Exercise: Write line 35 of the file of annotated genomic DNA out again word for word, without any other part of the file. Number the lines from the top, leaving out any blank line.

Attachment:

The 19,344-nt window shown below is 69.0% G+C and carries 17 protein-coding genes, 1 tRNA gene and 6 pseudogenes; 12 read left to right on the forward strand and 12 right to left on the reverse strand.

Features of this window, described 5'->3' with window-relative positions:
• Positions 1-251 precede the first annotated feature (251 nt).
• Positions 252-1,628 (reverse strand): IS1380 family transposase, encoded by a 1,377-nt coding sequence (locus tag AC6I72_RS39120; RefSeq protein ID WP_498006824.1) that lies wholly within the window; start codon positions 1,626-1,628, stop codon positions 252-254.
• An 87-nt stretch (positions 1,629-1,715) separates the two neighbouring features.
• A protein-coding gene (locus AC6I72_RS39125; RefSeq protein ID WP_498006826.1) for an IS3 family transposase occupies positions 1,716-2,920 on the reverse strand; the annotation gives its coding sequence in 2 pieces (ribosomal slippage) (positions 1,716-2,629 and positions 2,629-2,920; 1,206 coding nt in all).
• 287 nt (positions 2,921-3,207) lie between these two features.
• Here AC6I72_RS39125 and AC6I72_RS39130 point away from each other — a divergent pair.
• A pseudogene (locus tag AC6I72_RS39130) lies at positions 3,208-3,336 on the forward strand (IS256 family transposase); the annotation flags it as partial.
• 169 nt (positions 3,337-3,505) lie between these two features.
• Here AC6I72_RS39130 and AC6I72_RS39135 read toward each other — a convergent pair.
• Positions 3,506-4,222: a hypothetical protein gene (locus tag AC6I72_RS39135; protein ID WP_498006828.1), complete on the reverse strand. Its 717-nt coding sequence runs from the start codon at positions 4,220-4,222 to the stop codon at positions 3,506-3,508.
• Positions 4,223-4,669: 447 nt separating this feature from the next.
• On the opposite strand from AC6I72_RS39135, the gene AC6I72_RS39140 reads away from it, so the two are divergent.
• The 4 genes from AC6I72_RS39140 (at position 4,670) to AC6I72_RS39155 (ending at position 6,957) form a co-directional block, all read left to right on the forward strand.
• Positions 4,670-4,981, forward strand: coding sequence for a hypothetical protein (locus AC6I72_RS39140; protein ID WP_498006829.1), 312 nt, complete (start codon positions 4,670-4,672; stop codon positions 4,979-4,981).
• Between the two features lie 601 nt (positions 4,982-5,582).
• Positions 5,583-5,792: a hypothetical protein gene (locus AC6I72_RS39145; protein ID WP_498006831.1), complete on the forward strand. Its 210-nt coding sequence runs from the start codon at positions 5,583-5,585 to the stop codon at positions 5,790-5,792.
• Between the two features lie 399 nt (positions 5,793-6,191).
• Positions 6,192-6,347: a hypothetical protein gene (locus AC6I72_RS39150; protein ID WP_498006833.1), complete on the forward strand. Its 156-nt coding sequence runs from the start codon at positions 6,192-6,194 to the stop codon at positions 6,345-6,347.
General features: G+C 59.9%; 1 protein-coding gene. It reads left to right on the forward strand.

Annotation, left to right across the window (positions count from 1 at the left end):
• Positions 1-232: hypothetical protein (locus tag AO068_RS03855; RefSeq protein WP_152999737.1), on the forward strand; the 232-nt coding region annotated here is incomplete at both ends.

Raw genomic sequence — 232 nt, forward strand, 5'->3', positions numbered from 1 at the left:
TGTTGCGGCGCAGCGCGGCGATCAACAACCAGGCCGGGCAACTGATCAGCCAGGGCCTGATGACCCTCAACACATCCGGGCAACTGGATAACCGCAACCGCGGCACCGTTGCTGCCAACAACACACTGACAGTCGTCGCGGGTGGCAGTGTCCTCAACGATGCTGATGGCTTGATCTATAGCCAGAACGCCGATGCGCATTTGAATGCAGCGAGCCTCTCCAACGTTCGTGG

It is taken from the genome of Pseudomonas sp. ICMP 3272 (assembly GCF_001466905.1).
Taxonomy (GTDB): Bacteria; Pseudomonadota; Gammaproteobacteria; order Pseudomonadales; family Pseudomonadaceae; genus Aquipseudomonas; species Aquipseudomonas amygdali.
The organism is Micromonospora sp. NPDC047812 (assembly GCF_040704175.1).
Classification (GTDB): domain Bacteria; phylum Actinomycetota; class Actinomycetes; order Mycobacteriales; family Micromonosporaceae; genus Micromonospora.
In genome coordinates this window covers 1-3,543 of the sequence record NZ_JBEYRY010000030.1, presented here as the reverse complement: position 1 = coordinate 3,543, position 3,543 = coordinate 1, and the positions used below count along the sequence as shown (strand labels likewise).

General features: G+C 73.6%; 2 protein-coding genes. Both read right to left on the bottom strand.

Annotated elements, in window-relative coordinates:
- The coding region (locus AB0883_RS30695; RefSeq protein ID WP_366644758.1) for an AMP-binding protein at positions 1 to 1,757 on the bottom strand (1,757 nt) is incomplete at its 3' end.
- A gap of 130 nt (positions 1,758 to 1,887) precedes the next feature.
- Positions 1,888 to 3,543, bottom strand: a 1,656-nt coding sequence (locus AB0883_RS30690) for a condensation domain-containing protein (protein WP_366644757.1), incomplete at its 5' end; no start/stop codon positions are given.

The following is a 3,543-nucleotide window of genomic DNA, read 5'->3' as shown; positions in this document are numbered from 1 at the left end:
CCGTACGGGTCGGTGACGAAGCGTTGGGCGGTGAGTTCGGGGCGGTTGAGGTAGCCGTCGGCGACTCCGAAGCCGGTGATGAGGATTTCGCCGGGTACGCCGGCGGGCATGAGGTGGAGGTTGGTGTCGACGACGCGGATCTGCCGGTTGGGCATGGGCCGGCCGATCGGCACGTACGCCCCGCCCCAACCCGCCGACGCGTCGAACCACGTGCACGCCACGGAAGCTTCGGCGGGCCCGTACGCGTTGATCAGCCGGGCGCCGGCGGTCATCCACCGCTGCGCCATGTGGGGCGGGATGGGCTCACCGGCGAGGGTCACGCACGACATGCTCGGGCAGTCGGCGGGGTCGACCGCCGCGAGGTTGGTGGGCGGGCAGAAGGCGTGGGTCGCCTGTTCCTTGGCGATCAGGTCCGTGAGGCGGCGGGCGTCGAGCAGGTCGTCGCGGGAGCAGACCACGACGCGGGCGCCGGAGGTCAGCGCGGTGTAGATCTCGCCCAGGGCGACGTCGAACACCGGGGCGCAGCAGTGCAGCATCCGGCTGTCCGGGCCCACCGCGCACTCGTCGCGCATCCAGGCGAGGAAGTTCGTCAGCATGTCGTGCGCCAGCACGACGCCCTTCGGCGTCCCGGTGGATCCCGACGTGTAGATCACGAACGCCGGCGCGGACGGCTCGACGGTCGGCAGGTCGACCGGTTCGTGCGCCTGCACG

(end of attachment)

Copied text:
- Positions 1,888 to 3,543, bottom strand: a 1,656-nt coding sequence (locus AB0883_RS30690) for a condensation domain-containing protein (protein WP_366644757.1), incomplete at its 5' end; no start/stop codon positions are given.